Berlin is a city that changes constantly, and constantly remains the same. As the fictional city of Eutropia described by Italo Calvino in the Invisible Cities (1972), it can be considered as a multiple city that is ‘not one city but many, of equal size and not unlike one another.’ For many, Berlin is the city of flows, of the precariousness and the temporary. In her keynote presentation, Tatiana Bazzichelli will describe her activity as networker, curator and researcher during the past ten years in the city of Berlin. In her recent experiences as Postdoc Researcher at the Centre for Digital Culture, Leuphana University of Lüneburg, and as curator at transmediale festival, she worked by converging interdisciplinary fluxes—artistic, mediatic, political, economical, bodily. By running the reSource transmedial culture berlin (the initiative of transmediale that happens throughout the year in the city of Berlin: www.transmediale.de/resource), she has brought artists, cultural producers and activists into a dialogue crossing different practices and languages: from radio stations to exhibition spaces, from music venues to queer parties, from independent cinema projects to open source cultural spaces. By reflecting on the glocal character of a city of flows, this presentation focuses on the modalities of networking as a ‘montage method,’ interlinking hybrid disciplines, spaces, media and practices—applying an intermedia perspective, as previously artists and cultural producers from the Fluxus tradition have done.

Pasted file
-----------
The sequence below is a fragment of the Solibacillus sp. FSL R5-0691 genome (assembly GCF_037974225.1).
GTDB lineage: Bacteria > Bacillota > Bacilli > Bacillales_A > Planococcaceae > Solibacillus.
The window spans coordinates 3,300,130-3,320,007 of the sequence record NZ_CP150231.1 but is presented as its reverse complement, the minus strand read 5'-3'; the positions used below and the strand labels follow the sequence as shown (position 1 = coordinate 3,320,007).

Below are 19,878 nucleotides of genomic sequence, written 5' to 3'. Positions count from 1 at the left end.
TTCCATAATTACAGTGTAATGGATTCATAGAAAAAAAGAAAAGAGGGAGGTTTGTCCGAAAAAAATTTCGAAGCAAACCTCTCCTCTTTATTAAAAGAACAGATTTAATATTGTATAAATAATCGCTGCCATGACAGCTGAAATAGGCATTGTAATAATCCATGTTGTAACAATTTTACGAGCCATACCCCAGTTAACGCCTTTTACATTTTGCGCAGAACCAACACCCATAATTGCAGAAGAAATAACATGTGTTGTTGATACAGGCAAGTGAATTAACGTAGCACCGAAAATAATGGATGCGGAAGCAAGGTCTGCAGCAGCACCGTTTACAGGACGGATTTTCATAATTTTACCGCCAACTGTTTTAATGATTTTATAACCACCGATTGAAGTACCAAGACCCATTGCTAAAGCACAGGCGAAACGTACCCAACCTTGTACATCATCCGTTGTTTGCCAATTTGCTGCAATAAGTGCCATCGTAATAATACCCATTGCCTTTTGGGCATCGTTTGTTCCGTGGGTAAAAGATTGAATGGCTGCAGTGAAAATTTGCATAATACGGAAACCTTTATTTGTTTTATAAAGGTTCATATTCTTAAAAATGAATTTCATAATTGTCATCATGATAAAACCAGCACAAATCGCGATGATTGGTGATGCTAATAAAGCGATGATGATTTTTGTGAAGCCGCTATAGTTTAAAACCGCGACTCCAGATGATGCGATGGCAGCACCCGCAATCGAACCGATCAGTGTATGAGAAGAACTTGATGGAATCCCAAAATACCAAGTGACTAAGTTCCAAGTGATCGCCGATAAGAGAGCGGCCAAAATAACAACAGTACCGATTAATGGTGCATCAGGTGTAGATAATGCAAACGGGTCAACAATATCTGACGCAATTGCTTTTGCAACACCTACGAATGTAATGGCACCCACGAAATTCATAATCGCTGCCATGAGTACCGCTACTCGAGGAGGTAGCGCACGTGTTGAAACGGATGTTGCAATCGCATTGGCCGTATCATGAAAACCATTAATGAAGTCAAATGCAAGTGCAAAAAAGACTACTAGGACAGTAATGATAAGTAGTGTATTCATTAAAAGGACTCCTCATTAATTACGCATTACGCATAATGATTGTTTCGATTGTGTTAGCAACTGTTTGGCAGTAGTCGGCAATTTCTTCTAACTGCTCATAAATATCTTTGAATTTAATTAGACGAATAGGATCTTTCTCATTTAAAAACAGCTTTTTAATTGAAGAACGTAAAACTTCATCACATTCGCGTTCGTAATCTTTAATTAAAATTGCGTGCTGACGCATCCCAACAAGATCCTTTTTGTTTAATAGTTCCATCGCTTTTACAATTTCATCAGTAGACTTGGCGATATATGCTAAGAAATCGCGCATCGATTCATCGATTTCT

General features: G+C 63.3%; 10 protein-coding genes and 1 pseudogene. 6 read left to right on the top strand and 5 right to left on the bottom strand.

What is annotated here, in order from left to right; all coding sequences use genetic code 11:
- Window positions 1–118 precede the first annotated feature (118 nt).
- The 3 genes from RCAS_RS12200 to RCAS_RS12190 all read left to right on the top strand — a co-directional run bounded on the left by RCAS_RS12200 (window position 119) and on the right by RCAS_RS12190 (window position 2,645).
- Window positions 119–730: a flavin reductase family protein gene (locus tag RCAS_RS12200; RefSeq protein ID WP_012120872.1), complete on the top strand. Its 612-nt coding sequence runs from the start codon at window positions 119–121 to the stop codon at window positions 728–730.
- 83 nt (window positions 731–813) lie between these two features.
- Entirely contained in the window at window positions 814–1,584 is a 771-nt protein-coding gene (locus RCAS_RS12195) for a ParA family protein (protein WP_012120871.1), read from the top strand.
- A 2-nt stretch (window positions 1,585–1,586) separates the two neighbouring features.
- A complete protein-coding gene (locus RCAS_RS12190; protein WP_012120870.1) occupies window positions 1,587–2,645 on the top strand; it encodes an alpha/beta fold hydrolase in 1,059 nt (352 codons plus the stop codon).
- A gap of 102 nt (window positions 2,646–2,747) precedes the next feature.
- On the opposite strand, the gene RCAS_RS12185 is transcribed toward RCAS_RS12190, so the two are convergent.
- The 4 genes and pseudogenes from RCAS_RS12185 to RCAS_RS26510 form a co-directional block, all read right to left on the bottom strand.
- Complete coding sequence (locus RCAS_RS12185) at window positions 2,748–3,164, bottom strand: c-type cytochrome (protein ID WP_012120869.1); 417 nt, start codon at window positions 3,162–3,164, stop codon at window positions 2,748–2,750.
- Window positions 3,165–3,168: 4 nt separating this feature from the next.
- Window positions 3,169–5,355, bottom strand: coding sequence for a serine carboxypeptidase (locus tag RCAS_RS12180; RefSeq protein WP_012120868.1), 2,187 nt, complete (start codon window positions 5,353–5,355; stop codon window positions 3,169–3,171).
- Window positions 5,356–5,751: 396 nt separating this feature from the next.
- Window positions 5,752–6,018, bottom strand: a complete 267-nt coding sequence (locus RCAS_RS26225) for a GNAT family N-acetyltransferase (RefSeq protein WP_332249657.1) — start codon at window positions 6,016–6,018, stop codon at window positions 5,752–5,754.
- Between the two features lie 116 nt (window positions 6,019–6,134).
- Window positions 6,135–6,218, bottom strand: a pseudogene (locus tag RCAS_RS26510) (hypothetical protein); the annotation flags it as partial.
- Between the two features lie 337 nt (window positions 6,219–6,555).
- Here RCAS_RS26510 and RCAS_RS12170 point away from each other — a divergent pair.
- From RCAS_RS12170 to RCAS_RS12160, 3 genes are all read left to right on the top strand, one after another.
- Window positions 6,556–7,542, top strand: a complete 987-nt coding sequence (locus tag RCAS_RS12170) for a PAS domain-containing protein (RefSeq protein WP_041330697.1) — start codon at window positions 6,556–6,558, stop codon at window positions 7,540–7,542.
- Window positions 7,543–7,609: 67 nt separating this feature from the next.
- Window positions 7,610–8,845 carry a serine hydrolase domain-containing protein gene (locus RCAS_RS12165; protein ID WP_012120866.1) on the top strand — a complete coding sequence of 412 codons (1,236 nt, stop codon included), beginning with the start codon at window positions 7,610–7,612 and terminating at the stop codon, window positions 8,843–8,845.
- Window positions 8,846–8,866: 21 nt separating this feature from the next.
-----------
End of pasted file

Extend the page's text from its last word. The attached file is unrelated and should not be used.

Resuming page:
The 11th NECS Graduates Workshop is organized with the support of ScreencityLab.Tags: Bazzichelli, Hacktivism, Networking, transmediale resource
I am curating a Disrupting Business Conference Track at the Art Meets Radical Openness Festival in Linz, Austria (28 May – 1 June, 2014). I am giving a presentation on Saturday May 31, 19:00-19:40: Disrupting Business: Towards a Critique of Art & Activism and moderating the panel: Openness and Liberty as Business Disruption with Marc Garrett /Furtherfield, Karlessi /Ippolita collective and Nathaniel Tkacz /Moneylab, on the same day, 20:30 – 22:30.